Garbage in, garbage out is the cliché that drives most conversations about AI. While people have generally come to recognize AI as a valuable tool for limited – albeit essential – legal tasks, fear of a GIGO outcome still haunts the region. Artificial intelligence has made huge strides in discovery, brief writing, diligence and contract management, we have also seen retreats in areas where the tool can so easily become your racist robot uncle, such as facial recognition.
But the potential that AI could bring to justice remains too great to simply throw in the towel.
A few weeks ago I spoke with Neil Sahota, an IBM Master Inventor, United Nations AI expert, and lecturer at UC Irvine on building better AI. I had planned to write this article earlier but – I don’t know if anyone noticed – the Supreme Court decided to resume the legal news cycle for a week or four.
Anyway, Sahota told me that one of the biggest areas of interest for the UN (especially UNICRIthe United Nations Interregional Crime and Justice Research Institute) involves the development of AI judgment, which would certainly require guarantees that good things come in.
Having AI judges is anathema to most American audiences (But see the last four weeks). If robot lawyers are scary, robot judges register as completely terrifying. Even with the bias inherent in the legal system, the experience of bias-amplifying algorithms strikes the American ear as, at best, a lateral move.
However, it speaks to the American privilege of a generally strong respect for the rule of law (But see Dobbs v. Jackson Women’s Health Organization, 597 United States ____ (2022)). Sahota explained that many national legal systems are rampantly corrupt with biases showing up in even the most mundane legal fights. “People here don’t think the system is corrupt – bias sure, but people don’t think they’re getting shot on a bunch of bogus charges,” he told me.
A reliable artificial intelligence lawyer capable of — dare we say it? – Dealing with single business bullets and strikes potentially revolutionizes the rule of law in some parts of the world. Consider Estonia moving the traffic court to AI with an appeal procedure for outlier cases. Which is another dimension of the international problem: many countries have people waiting years to solve small problems. Automated systems can dispense with routine cases by easily freeing up human intervention for more complex issues.
Closer to home, Sahota said AI can play a better role in jury selection and evidence assessment if properly trained in psychography and neurolinguistics. Remove unconscious bias from jury questionnaires? It’s not the answer to a specific question – most people won’t tell you right away – it’s in the patterns that develop.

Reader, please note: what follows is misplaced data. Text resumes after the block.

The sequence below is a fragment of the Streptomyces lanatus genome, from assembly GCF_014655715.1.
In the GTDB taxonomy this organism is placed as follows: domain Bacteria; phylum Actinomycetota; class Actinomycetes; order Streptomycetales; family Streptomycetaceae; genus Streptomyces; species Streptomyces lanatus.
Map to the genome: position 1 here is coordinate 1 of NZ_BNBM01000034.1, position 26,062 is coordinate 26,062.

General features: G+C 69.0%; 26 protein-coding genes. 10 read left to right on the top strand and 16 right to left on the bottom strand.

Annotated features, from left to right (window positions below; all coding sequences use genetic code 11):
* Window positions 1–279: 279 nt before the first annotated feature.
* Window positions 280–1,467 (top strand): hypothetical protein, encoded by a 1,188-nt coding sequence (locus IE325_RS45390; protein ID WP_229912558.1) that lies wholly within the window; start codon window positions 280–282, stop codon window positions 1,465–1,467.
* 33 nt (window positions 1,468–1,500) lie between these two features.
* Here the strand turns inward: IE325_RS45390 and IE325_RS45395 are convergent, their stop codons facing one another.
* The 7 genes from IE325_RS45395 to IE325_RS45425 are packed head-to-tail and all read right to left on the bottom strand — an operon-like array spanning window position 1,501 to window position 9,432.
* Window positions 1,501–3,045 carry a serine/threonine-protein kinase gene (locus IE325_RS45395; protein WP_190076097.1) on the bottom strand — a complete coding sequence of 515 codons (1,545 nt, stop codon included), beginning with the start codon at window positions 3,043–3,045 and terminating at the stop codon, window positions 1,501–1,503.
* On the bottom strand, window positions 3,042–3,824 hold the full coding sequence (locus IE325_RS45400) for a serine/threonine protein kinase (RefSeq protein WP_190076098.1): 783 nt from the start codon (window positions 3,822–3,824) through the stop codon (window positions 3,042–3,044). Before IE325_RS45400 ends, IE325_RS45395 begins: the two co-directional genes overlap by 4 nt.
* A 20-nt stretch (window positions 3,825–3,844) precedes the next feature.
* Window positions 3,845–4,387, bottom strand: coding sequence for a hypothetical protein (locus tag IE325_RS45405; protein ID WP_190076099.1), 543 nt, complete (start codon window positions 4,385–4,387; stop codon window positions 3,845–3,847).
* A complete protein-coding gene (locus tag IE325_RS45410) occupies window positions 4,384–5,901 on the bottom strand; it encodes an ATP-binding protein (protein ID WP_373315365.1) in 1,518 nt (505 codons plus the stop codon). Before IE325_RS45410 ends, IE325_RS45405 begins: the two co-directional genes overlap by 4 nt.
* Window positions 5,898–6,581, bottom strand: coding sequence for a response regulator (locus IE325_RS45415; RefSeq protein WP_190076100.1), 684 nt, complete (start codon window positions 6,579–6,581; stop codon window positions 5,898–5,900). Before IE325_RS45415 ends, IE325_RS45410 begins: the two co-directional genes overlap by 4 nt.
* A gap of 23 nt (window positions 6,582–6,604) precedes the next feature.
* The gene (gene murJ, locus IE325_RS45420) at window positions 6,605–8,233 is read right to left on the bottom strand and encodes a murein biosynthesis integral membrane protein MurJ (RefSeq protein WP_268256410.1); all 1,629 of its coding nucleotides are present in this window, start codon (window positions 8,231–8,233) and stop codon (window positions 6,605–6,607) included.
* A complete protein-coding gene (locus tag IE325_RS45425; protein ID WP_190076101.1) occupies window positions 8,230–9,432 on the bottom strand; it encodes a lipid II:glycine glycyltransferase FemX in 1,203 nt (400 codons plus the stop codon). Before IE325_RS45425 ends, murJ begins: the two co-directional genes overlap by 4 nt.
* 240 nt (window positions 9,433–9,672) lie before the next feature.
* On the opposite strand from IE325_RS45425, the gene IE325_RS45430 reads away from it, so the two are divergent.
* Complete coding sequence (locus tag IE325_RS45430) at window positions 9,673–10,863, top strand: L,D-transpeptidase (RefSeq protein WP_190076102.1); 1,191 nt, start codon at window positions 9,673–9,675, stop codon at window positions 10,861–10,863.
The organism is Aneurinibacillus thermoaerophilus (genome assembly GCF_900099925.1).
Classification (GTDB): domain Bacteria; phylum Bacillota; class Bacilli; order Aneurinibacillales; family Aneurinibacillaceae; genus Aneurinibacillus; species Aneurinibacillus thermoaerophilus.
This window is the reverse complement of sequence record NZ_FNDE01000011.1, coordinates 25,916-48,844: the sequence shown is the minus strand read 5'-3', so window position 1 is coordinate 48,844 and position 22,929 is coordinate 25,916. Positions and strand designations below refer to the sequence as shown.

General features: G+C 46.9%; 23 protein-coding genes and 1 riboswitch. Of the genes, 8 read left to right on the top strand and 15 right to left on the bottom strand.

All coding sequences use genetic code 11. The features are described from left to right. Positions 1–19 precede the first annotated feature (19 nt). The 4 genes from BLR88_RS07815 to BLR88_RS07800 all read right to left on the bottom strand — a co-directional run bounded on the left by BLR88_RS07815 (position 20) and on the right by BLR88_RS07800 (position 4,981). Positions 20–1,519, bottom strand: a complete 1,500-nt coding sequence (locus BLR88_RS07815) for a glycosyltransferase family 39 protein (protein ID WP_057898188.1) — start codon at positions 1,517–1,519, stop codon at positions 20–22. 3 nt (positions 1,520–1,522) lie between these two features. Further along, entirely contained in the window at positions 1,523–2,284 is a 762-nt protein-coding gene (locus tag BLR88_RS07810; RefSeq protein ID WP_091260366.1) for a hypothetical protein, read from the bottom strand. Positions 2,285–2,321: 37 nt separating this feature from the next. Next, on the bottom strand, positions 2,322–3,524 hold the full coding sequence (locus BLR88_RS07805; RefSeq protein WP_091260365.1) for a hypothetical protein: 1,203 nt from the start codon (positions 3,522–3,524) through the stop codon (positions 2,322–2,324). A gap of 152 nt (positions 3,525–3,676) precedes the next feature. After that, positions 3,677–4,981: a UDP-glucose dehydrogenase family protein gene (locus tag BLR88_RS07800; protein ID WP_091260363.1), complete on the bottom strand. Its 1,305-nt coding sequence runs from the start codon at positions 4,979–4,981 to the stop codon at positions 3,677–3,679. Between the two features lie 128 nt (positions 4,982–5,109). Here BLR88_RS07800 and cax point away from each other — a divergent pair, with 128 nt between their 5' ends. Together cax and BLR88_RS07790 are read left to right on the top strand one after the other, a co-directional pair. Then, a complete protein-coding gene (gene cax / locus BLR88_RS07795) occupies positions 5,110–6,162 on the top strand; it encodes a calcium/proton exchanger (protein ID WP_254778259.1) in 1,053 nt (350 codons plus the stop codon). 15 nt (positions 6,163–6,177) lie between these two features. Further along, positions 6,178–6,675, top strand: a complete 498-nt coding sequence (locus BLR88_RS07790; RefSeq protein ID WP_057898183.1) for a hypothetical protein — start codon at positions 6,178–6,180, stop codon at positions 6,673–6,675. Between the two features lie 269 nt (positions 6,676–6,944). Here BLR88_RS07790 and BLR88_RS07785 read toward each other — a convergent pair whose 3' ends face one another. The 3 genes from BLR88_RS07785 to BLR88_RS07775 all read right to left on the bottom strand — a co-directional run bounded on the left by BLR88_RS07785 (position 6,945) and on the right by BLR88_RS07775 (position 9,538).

“Language is like a fingerprint. Especially the more you speak and write,” Sahota explained. Beyond detecting juror bias, it provided a stunning example of AI breaking down deposition testimony. Taking the artificial intelligence tool into an already concluded case of abuse of the Catholic Church, the product compiled hours of testimony from a cardinal and immediately grasped the fact that he called other priests ‘friends’ or ‘colleagues’, with the exception of seven whom he consistently identified as ‘fellows’. The AI said it was suspicious – it turned out that these seven priests were ultimately guilty. This is the kind of power and insight that AI can bring if developed correctly.
“The interesting irony here is that people thought there was no way a machine could rate a human better than another human. But AI can study all that [statements, demographics, body language] in real time and provide instant feedback. It doesn’t take much to miss a subtle clue.
“Technology, like all tools, can be used both ways. It’s just about how we choose to use it. And using it properly requires a vigilant assessment of inherent and unconscious biases and how they can find their way into algorithms, which Sahota identifies as constantly in the minds of the people he works with.
So don’t give up on the AI just because it spits out trash – work harder to take the trash out.
Joe Patrice is an editor at Above the Law and co-host of Think like a lawyer. Feel free to email tips, questions or comments. Follow him on Twitter if you’re interested in law, politics, and a healthy dose of college sports news. Joe also serves as Managing Director at RPN Executive Search.